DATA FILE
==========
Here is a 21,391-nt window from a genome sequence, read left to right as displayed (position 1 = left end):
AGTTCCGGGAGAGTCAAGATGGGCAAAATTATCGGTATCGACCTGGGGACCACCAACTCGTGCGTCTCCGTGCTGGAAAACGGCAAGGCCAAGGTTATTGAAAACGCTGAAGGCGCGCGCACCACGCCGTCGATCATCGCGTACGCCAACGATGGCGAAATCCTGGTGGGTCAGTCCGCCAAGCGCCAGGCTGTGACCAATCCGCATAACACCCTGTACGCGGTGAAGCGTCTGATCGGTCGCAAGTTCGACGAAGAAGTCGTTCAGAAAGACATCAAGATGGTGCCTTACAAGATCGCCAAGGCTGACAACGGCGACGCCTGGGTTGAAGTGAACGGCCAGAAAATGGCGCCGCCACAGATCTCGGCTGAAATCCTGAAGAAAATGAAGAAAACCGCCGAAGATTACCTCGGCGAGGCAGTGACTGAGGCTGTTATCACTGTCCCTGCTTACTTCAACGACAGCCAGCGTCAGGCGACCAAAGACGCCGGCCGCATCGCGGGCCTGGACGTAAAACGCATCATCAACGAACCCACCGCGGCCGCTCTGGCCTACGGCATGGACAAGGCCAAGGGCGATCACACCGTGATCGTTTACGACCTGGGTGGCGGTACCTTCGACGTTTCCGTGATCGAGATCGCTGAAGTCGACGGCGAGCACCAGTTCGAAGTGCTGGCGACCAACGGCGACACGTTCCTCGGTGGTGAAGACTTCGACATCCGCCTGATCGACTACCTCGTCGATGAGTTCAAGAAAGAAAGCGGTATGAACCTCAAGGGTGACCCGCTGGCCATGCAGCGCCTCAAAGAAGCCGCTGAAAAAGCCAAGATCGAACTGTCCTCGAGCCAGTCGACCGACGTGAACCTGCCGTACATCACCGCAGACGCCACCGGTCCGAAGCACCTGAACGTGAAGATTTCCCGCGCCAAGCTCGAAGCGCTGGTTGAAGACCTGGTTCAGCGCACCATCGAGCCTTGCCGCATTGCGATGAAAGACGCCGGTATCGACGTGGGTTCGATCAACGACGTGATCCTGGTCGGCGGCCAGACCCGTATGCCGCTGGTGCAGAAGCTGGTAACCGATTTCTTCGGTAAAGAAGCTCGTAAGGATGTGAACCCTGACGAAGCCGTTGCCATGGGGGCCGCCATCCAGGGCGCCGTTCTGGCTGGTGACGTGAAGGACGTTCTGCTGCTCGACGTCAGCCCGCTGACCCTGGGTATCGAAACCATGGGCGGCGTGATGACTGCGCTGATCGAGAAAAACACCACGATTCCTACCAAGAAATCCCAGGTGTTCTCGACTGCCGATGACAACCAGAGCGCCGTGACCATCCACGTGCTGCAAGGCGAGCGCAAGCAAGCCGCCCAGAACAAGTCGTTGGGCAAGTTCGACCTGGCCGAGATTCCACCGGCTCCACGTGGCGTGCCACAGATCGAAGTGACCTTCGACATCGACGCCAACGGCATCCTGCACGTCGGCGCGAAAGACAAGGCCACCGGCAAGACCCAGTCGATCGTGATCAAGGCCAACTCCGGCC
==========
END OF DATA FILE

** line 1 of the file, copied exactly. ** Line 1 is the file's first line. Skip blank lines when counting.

Here is a 21,391-nt window from a genome sequence, read left to right as displayed (position 1 = left end):